Regarding menswear and style, there is nothing more seductive than dressed in a suit. This is obvious to older men and most of them are keen on wearing a suit either on formal occasions or in business environments. However, Generation Z are newcomer consumers and together with the so-called millennials do not have knowledge or particular interest in the archetype of menswear, the suit. It is important when they are called to try it on, to get in touch with its quality versions and accept it as previous generations did. However, it is important to know some of these quality traits to value properly. Unfortunately, there is a lot of offer or the wrong kind and, sadly, on the altar of costs, less product of worth investing in purchase.
A lot of people do not know that the men's suit is one of the most demanding garments in its tailoring. To produce a quality suit there are necessary special tailoring knowledge, a deeper sense of male anatomy and a number of millimetric measurements. We could say that making a nice man’s suit is an art in custody of highly skilled tailors and specialized brands that follow tailoring methods of production.
The so-called tailoring schools - still today in the era of globalization - stand out for their geographical orientation. This is the case respectively of the British suit style and of the schools of northern Italy, Rome and southern Italy (Naples, Puglia).
The english or british suit remains a source of inspiration mainly because today there are only a few interpreters left, with the production of tailored garments in the United Kingdom already having moved to third countries from the late 70’s. Jeremy Hackett is the most appropriate example if we would be able to locate one of its ambassadors. The suit is usually constructed from an evident but narrow shoulder with regular lapels and 2 or 3 button closure. The fabrics are mainly heavier than Italian ones and generally emit a classic style. The suit comes with functional buttonholes, that as tradition mentions British men unbutton occasionally when requiring manual labor.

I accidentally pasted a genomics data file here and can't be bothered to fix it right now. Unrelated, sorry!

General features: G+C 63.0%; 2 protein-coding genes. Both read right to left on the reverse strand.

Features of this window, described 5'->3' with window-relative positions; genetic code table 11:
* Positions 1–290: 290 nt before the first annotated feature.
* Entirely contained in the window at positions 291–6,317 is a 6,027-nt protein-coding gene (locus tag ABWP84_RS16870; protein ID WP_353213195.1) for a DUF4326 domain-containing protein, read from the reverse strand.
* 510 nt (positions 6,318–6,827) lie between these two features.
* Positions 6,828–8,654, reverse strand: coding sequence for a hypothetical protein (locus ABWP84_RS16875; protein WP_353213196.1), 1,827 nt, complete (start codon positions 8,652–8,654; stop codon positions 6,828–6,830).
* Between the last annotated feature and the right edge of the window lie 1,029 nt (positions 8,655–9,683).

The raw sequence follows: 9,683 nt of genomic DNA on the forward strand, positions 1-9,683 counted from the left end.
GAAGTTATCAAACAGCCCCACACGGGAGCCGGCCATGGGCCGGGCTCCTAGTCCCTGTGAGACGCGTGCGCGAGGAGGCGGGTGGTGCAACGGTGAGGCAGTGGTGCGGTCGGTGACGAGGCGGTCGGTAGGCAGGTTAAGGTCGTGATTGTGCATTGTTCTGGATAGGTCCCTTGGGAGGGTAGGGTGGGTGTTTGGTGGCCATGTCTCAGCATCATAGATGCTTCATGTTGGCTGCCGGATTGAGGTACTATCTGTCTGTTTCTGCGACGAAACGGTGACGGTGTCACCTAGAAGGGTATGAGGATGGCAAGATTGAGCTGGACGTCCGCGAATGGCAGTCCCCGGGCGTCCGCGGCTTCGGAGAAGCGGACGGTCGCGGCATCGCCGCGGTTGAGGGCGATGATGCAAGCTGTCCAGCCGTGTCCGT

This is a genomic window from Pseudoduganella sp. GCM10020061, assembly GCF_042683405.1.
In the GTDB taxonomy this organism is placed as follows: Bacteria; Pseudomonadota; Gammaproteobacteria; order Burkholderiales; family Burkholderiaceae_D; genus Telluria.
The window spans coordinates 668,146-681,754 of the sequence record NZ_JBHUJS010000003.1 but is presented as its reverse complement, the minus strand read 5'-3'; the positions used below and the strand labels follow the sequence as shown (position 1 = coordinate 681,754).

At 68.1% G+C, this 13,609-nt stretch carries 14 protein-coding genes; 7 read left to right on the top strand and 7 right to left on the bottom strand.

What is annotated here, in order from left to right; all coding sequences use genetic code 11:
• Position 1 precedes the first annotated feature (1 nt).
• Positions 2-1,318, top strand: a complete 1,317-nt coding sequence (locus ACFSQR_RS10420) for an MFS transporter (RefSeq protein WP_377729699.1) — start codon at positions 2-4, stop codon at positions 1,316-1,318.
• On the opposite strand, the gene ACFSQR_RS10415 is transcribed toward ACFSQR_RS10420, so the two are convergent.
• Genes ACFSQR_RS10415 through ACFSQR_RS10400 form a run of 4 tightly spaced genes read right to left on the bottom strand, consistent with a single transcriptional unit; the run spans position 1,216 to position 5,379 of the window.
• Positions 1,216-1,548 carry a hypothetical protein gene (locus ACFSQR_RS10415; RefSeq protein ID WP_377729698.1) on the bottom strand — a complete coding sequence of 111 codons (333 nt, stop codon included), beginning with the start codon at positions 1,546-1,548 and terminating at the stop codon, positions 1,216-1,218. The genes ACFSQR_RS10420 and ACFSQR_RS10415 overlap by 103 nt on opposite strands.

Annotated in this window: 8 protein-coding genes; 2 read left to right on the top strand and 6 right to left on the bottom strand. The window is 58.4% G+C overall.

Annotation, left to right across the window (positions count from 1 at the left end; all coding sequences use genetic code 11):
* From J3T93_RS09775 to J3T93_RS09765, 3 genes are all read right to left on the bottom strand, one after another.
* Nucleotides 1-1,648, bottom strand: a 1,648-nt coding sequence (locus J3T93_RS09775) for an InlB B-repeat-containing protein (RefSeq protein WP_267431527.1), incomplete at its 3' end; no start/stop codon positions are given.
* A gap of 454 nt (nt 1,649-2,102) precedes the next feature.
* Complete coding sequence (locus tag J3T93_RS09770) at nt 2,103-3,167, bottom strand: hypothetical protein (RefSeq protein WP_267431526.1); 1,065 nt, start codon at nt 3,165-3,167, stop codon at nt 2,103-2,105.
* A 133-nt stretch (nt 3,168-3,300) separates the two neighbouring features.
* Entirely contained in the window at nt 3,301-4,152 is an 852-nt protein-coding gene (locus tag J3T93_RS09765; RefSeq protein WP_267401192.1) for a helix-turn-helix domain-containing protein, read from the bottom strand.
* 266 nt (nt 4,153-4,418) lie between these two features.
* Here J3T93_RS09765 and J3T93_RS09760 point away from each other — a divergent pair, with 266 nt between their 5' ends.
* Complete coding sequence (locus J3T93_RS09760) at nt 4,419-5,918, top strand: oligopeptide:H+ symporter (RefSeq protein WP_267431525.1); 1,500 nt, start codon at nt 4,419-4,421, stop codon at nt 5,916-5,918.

An example of an English suit from Hackett.
This is the school of introduction to the great Italian tailoring tradition. It reached its peak in the 80s and 90s after the decline of the British school and is characterized by an accentuated shoulder and a rigorous style. Companies that carry the Milanese style as their identity are Canali and Ermenegildo Zegna. It is no coincidence that many international companies are still inspired by this philosophy. The fabrics come from the Biella region and the colors chosen for this type of clothes are generally dark toned followed by discrete patterns.
Example of the Milanese suit by Ermenegildo Zegna.
Unlike previous schools, the tailors of Southern Italy have chosen to express their temperament by creating a comfortable and light jacket, removing the shoulder pads and other interiors that they deemed unnecessary in order to obtain a flattering effect for the local men who desired look sharp in a more liberate manner. Waist is evident and higher in a way that hides body imperfections while turning them into an advantage. This school enjoys the recognition and preferences of the majority of suit connoisseurs. TAILOR as a true ambassador of the Neapolitan suit is a destination for those looking for quality garments made with well distinctive characteristics.
An example of a Neapolitan suit from TAILOR Italian Wear
It is also worth noting that at each school you can find several drop fits, with the main of these being:
Drop 4 - Suitable for bodies of short stature and fairly robust, resonates mainly in older aged men..
Drop 6 - Suitable for those who love to dress classic, has its fan base at middle aged men
Drop 7 & 8: A popular drop aimed at all those who love a slim fit, most men fall at this particular drop.